There’s also Green’s fascinating contemplation of Charles Babbage, the 19th-century mathematician who pioneered the fundamental thinking about programmable computers. Babbage’s 1837 quote grounds the film’s later transitions: “The air itself is a vast library on whose pages are forever written all that man ever said or woman whispered.” This concept appears throughout the film. Poet Fred Moten talks about hearing ghosts all the time, including his grandparents, parents, and other loved ones. There is the mention of shinshin, the unique Japanese term to describe the sound of falling snow. Green also enlists Christine Sun Kim, a sound artist who has been profoundly deaf since birth, and whose portfolio credits include appearances at the Super Bowl, the Museum of Modern Art and the Whitney Museum of American Art. Kim’s work challenges conventions about sound and its considerations as social currency. Her 2015 TED talk recounted how she discovered the similarities between American Sign Language and music and how sound by means other than aural is as central to a Deaf person’s life as it is to anyone. else. Green has so many elucidating juxtapositions at play, with, for example, sound artist and experimental musician Mazen Kerbaj, from Lebanon, and physicist Edgar Choueiri, who is on the faculty at Princeton and a participating scientist at the Jet Propulsion Laboratory. .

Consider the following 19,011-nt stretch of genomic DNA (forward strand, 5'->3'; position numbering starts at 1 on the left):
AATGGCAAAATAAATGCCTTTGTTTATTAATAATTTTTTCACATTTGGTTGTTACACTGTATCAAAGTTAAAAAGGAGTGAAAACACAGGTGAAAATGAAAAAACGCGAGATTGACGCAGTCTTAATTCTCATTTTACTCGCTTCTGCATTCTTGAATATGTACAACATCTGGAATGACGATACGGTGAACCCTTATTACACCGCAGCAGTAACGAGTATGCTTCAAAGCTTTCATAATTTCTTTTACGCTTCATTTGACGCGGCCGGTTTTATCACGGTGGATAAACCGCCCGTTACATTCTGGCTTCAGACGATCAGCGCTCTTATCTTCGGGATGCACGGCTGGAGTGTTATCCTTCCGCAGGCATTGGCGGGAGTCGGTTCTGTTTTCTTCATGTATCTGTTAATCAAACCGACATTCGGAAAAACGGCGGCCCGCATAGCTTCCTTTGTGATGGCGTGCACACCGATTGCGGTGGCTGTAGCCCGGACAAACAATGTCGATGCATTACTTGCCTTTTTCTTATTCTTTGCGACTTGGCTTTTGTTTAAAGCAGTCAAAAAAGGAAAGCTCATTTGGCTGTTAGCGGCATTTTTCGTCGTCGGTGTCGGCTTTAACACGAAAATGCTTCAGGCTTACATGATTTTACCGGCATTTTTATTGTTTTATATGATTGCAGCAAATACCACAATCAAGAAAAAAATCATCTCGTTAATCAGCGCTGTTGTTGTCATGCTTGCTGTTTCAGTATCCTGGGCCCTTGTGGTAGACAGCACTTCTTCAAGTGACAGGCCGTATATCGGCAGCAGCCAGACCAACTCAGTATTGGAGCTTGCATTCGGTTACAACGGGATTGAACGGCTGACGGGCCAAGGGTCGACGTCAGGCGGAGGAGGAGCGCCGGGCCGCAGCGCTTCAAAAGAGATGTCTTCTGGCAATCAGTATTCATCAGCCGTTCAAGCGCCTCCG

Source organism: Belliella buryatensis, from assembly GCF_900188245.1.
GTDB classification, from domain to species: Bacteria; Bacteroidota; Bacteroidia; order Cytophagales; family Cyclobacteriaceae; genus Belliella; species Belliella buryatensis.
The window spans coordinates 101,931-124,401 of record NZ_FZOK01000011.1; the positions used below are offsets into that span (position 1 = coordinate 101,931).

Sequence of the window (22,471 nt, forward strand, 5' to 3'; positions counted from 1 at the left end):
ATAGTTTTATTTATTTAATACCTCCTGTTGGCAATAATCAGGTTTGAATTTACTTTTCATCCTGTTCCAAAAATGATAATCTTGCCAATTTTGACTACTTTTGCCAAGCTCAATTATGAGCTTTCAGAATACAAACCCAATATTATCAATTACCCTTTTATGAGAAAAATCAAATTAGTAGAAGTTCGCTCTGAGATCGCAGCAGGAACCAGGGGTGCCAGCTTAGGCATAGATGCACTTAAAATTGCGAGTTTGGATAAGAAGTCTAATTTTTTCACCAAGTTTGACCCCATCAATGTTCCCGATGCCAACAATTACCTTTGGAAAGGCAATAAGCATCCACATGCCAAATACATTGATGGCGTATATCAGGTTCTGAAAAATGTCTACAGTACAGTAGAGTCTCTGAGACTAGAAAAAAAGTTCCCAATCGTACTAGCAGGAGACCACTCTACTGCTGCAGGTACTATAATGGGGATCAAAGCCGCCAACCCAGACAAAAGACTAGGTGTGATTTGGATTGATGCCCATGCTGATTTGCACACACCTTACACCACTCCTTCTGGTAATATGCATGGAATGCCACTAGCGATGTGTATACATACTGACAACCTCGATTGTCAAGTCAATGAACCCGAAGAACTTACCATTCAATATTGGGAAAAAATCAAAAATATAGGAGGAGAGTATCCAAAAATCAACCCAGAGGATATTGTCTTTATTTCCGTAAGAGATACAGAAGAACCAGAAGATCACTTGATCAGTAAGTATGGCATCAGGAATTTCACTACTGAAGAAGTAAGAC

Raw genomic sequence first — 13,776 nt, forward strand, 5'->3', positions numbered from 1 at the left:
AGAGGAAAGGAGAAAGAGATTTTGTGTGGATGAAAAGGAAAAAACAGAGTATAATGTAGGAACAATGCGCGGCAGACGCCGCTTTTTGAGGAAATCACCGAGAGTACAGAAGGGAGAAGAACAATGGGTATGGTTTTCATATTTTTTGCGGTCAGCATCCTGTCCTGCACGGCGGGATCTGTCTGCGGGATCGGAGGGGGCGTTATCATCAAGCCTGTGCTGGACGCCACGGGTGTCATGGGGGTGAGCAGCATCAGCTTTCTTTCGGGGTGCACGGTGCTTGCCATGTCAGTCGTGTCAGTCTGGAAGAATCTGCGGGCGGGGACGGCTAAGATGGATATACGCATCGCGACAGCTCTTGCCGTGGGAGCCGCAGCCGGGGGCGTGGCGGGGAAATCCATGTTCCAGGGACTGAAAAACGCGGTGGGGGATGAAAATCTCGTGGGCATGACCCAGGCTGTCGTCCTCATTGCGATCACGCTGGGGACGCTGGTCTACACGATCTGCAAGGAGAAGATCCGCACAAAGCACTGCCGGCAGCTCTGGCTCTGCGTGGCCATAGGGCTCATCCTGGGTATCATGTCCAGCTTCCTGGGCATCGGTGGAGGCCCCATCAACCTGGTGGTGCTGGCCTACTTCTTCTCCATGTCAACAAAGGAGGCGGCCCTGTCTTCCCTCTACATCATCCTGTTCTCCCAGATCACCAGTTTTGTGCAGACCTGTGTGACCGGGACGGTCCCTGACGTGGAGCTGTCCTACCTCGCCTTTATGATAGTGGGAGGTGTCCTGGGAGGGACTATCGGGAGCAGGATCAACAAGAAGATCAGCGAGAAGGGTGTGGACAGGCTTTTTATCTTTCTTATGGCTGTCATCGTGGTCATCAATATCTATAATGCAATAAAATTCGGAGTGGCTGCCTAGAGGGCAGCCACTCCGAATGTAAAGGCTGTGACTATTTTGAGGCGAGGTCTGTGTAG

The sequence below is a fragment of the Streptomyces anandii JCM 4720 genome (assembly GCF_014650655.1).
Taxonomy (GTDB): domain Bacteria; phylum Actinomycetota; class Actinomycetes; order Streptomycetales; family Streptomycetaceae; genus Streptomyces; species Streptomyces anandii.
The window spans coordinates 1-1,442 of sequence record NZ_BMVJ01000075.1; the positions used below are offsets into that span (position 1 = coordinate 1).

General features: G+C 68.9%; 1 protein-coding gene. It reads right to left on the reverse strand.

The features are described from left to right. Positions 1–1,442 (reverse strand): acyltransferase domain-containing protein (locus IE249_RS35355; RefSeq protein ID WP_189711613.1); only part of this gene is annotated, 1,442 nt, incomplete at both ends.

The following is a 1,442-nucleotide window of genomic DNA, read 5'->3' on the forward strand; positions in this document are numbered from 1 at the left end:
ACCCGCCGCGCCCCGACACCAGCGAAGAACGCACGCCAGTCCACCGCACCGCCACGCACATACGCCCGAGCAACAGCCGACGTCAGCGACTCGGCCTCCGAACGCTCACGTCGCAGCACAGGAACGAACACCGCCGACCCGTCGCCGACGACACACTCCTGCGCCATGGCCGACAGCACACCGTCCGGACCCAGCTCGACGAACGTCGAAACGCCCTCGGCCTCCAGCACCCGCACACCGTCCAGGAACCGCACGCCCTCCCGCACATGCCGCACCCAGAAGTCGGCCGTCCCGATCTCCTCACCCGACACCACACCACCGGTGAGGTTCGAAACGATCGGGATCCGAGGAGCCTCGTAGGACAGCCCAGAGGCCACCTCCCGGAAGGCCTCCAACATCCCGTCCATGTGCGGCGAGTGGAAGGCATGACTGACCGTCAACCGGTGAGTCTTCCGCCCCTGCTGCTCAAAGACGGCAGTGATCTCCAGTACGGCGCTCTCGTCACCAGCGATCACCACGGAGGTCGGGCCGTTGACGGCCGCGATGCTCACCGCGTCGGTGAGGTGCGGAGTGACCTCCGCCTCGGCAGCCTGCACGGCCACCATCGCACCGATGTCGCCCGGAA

In some of the most absorbing scenes, Green introduces audiences to avant-garde musicians and composers (including glimpses of Philip Glass, Minimalism’s greatest composer). There are clips of John Cage’s famous play 4′ 33″, which was truly a fundamental philosophical statement that has inspired contemporary composers to this day to think about immersive and ambient sounds in their work, which have taken many directions. The clips include Cage’s own street performance in the middle of Manhattan in 1971.
Meanwhile, Annea Lockwood, a composer and New Zealand native who remains active today at the age of 81, makes a major presence. Green presents a clip of her hot piano composition in a 1968 performance then cuts to a scene filmed in 2020 of the composer recording underwater sounds in a swamp. It is Lockwood’s distinction that in our engagement with sound, it is a ‘listening with’ experience, not a ‘listening’. This enticing statement emphasizes the ubiquitous stealth capability of sound. Indeed, the sound of a train horn in the distance—a mundane occurrence that suddenly seems unbelievable when thinking of Lockwood’s distinction—helps illustrate the point perfectly. She tells how evening sharpens our senses, as another world emerges in the darkness.